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Guest Columns

  • Kentucky enjoys numerous iconic connections

    When it comes to being home to icons known around the world, few states can compete with Kentucky.
    We have a derby that owns the first Saturday in May; a chicken restaurant chain that has grown from a single location in Corbin to more than 15,000 in 125 nations; and a cave so mammoth that it is longer than the combined lengths of the second- and third-longest on the record books. The six million-plus barrels of bourbon now resting in our warehouses, meanwhile, represent more than 90 percent of the world’s production.

  • Community support sought for nickel tax

    Dear Readers,

  • Kentucky home to summer academic opportunities

    Some of Kentucky’s most successful academic programs take place, oddly enough, when the school year is over.
    Several of these got their start in the 1980s, and they have since given thousands of our brightest middle and high school students a chance to come together in a college setting and learn in ways that often extend beyond the traditional classroom.
    The Governor’s Scholars Program (GSP) is perhaps the most well-known of these. It began in 1983 and now serves more than 1,100 students each summer over several campuses across the commonwealth.

  • New fiscal year begins with new laws taking effect

    The halls of the Capitol may be relatively quiet when July arrives, but that doesn’t detract from the month’s importance when it comes to running state government. It marks the start of another fiscal year and, in even-numbered years, is when most new state laws take effect.

  • SLC enables states to learn from each other’s successes

    States have often been called laboratories of democracy, and for good reason: That’s where most cutting-edge ideas to improve government are first tested. The good ones are widely copied while the unworkable ones teach a valuable lesson as well.

  • Churches encouraged to fill the pews with shoes for local students July 10

    Do you remember the week or so before school when you were not ready for school to begin, but were excited to see your friends from across the county?
    Would I get the teachers and classes I wanted? Thoughts in my head were of what I would do with my hair, which dress would give that grown up look for my new year? Which pair of shoes would I wear?
    What about our youth that are dreading the school experience because they do not have any shoes to wear? What will the others think of the holes and the taped up soles are the questions on their minds.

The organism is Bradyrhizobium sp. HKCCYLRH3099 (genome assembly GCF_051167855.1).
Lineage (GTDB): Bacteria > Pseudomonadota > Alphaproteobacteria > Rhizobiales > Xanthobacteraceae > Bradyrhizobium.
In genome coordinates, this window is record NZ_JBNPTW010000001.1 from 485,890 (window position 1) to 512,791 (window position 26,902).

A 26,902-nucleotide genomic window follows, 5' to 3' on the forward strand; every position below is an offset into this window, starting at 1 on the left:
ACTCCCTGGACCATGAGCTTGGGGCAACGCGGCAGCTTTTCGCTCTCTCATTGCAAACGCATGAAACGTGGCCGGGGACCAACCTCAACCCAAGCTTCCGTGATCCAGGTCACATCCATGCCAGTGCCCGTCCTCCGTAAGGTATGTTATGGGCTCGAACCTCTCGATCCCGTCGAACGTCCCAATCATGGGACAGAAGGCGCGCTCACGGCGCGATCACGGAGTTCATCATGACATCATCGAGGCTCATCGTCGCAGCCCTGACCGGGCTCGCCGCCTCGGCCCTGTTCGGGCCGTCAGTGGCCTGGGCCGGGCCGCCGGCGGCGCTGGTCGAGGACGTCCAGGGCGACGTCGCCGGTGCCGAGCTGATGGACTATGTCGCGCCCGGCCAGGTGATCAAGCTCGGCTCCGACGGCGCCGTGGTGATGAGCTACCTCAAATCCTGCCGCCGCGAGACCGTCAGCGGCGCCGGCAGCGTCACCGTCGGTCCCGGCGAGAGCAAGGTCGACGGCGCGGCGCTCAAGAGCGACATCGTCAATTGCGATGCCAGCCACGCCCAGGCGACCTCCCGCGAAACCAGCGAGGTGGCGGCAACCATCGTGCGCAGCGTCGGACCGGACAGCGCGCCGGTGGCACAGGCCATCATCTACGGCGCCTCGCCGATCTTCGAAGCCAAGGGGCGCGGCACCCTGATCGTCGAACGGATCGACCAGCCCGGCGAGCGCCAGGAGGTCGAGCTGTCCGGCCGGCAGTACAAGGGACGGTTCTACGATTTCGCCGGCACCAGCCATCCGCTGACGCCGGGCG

• Fourth of July and the liberty we fight to preserve

    As it has for nearly two-and-a-half centuries, our nation will pause on Monday to celebrate its “birth” day, commemorating a time 240 years ago when the Founding Fathers declared our independence.

    Since July 4, 1776, we have weathered a war for our freedom, a war against ourselves, and wars against those who would like nothing more than to see us and our values falter. Although the world has changed in countless ways since Thomas Jefferson penned the Declaration of Indepen-dence, our commitment to protect and promote freedom has never wavered.

  • New service offers residents protection from scams

    I wanted to be your Attorney General to build a better, safer state for Kentucky families.
    Unfortunately, too many Kentuckians are calling my office, upset and devastated after being scammed. They need help in recovering thousands of dollars they have sent to a con artist.
    These con artists are persuasive. Anyone can fall for their lies and threats.
    Just recently, a senior citizen in Elizabethtown was defrauded out of more than $50,000 in an Internal Revenue Service (IRS) Scam, from someone claiming to be an IRS agent.

  • Kentucky exports in autos, aerospace continue to grow

    Site Selection is not a magazine most of us would keep on our coffee table, but for those in government and business who track economic development, this publication is one not to be missed.
    Fortunately, it has had a lot of good things to say about Kentucky in recent years, and over the past two, it has awarded us its annual Governor’s Cup for having more major job announcements than any other state on a per capita basis.

  • Kentucky’s obesity rate doubles in past two decades

    To get a better understanding of just how prevalent obesity has become in America, consider that no state had more than 20 percent of its adult population fall in that category in 1996. Today, no state has less.
    Kentucky has seen its rate for adults double during that timeframe, from about 16 percent to more than 32 percent, putting us 12th highest among the 50 states. Unfortunately, the state rankings are worse for our children, with high schoolers leading the nation and those not yet school age ranked sixth.